The need to adjust the conflicts between private ownership of property and the public's interests is a very old one which has produced no single solution. Professor Joseph L. Sax in his article Takings and the Police Power, 74 Yale L.J. 36 (1964), traces the obscure differences between police power and eminent domain as far back as Grotious, who wrote in the first quarter of the seventeenth century.3 Professor Sax marshalls the many different tests which have been tried in the search to resolve the ancient uncertainty. Most tests have been satisfactory when applied to situations similar to the case spawning the rule, but disappointing in instances that do not fit a special mold. As already mentioned in DuPuy, there is good reason to deny compensation when there is no more than a regulation of a right or the prohibition of some noxious use, or when the public need outweighs the private loss.

As a test for payment to the landowner, Professor Sax points out the traditional test or rule which asks whether there has been an actual physical taking. See Sax, Takings and the Police Power, 74 Yale L.J. 36, 46-48 (1964). That test often proves unsatisfactory under our Texas constitutional provision that entitles the owner to damages when his property is taken "or damaged." The quoted words expand the owner's right to compensation and in DuPuy we held that "a direct physical invasion" is not required under section 17, article I, of the Texas Constitution by reason of the addition to the Constitution of 1876 of the words "damaged or destroyed." 396 S.W.2d at 108. See also, State v. Hale, 136 Tex. 29, 146 S.W.2d 731 (1941); Gulf, C. & S.F.R.R. Co. v. Eddins, 60 Tex. 656 (1884); Allen v. City of Corpus Christi, 247 S.W.2d 130 (Tex. Civ.App.—San Antonio 1952), aff'd, 152 Tex. 137, 254 S.W.2d 759 (1953). There was the case-by-case inquiry, espoused by Justice Oliver Wendell Holmes, which would measure the extent or degree of the burden upon one's property. Accord, Coastal States Gas Producing Co. v. Pate, 158 Tex. 171, 309 S.W.2d 828, 833 (1958); Houston & T.C. Ry. Co. v. City of Dallas, 98 Tex. 396, 84 S.W. 648, 653 (1905). Important in that inquiry would be a determination whether the property was rendered "wholly useless," Hudson County Water Co. v. McCarter, 209 U.S. 349, 355, 28 S.Ct. 529, 52 L.Ed. 828 (1908); Interstate Consol. St. Ry. v. Massachusetts, 207 U.S. 79, 87, 28 S.Ct. 26, 52 L.Ed. 111 (1907), or whether the governmental burden created a disproportionate diminution in economic value or caused a "total destruction" of the value, Armstrong v. United States, 364 U.S. 40, 80 S.Ct. 1563, 4 L.Ed.2d 1554 (1960).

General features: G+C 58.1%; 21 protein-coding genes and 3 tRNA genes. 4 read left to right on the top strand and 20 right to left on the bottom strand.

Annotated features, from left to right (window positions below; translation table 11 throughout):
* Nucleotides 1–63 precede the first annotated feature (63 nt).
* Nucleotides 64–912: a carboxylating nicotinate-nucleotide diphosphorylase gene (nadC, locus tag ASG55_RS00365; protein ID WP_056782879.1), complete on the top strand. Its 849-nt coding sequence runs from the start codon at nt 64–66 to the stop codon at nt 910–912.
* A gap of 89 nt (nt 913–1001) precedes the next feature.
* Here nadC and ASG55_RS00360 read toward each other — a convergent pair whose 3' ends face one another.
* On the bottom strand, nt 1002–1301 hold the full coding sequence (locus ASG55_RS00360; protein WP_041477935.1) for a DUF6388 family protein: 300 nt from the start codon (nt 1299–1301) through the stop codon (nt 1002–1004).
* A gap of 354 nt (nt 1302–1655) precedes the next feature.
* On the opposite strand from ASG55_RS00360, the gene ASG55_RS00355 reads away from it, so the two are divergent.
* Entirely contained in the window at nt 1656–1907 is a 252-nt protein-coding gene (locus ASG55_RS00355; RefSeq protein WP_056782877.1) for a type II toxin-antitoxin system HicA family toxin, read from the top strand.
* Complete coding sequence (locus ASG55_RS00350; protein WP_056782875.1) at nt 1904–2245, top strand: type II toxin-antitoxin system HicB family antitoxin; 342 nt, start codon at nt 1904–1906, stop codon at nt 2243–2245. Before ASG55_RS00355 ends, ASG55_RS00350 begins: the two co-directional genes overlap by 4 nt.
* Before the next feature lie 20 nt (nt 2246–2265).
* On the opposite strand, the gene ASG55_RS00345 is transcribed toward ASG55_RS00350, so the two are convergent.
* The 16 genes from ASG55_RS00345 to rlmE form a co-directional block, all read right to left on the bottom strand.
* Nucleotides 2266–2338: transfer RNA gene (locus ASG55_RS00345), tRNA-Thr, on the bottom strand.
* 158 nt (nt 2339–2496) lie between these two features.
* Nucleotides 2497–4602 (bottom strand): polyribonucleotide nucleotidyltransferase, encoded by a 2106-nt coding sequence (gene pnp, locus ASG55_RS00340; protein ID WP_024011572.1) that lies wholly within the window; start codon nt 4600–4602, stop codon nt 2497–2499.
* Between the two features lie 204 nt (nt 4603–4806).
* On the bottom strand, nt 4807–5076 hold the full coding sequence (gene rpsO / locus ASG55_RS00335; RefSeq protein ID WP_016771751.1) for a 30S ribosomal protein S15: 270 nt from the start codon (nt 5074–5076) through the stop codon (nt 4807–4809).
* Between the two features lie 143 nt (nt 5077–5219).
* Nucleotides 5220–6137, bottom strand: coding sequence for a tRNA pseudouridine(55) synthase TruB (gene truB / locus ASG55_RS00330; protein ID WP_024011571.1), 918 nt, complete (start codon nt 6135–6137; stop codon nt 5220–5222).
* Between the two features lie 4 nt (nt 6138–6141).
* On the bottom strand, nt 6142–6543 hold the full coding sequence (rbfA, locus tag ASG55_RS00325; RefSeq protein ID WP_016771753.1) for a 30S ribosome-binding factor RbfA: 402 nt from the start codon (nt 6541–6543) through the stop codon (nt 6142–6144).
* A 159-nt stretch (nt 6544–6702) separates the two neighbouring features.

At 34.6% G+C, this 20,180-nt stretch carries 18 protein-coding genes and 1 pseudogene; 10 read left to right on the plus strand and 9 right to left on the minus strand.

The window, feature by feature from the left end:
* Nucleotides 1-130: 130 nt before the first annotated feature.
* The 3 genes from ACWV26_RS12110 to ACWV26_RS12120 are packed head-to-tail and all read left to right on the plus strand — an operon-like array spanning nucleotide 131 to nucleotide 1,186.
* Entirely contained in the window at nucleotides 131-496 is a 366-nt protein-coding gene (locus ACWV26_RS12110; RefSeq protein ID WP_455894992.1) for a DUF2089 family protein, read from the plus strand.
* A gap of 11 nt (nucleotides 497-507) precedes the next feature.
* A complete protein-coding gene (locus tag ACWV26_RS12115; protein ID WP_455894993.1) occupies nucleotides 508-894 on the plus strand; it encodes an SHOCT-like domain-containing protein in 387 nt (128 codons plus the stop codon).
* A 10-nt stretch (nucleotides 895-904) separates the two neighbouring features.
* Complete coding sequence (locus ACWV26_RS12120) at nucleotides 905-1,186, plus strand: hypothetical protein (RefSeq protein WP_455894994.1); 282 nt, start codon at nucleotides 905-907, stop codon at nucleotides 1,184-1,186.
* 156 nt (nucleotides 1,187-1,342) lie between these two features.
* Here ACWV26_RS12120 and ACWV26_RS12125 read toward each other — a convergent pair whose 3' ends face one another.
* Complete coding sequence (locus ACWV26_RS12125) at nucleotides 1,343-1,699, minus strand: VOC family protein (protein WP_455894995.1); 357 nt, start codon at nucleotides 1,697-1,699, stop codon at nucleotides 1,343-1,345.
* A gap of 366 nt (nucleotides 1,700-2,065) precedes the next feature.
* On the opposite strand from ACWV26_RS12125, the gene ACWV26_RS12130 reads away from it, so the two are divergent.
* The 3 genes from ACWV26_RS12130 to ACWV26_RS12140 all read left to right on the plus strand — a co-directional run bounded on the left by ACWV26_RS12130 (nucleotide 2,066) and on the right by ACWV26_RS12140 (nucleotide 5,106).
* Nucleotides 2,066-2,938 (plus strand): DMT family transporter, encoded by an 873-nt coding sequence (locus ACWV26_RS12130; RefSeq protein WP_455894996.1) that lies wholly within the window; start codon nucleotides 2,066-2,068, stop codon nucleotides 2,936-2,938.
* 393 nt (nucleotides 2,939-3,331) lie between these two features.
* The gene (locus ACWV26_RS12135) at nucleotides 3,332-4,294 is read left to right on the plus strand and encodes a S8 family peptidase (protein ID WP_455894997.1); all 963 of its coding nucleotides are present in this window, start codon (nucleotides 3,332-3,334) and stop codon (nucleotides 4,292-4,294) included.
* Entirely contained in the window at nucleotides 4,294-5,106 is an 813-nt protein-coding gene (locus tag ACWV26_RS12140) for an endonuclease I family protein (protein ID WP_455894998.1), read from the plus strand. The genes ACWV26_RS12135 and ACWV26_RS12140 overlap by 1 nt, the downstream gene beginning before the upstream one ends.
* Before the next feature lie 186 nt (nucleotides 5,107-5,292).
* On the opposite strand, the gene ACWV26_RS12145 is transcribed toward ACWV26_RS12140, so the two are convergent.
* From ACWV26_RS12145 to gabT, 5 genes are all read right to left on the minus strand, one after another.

There is still another test which is sometimes helpful. It allows recovery of damages when the government's action against an economic interest of an owner is for its own advantage. Morris County Land Improvement Co. v. Township of Parsippany-Troy Hills, 40 N.J. 539, 193 A.2d 232 (1963); Miller v. City of Beaver Falls, 368 Pa. 189, 82 A.2d 34 (1951). Cf. Griggs v. Allegheny County, 369 U.S. 84, 82 S.Ct. 531, 7 L.Ed.2d 585 (1962). A recent application of that test is found in San Antonio River Authority v. Garrett Brothers, 528 S.W.2d 266 (Tex. Civ.App.—San Antonio 1975, writ ref'd n. r. e.). In that case the City of San Antonio rejected plans for a proposed subdivision because the City was planning sometime in the future to acquire the land by eminent domain for a dam site and a lake or reservoir for recreation purposes. By suppressing development of the area, the City of San Antonio would keep down its costs when it exercised its powers of eminent domain. The court of civil appeals rejected the argument that the city was exercising its police powers and ruled that the government had become a participant to gain or acquire property in its own right. It was not acting as a neutral governmental arbiter to resolve conflicts between its citizens. It stated:

The social desirability of leaving government free to seek its own enrichment at the expense of those whom it governs under the guise that it has the power to regulate harmful conduct is not readily apparent. See Sax, Takings and the Police Power, 74 Yale L.J. 36 (1964). To permit government, as a prospective purchaser of land, to give itself such an advantage is clearly inconsistent with the doctrine that the cost of community benefits should be distributed impartially among members of the community. 528 S.W.2d 266, 274.

Kirschke v. City of Houston, 330 S.W.2d 629 (Tex.Civ.App.—Houston 1959, writ ref'd n. r. e.), probably conflicts with San Antonio River Authority v. Garrett Brothers. While there are minor differences between the two cases, we disapprove Kirschke.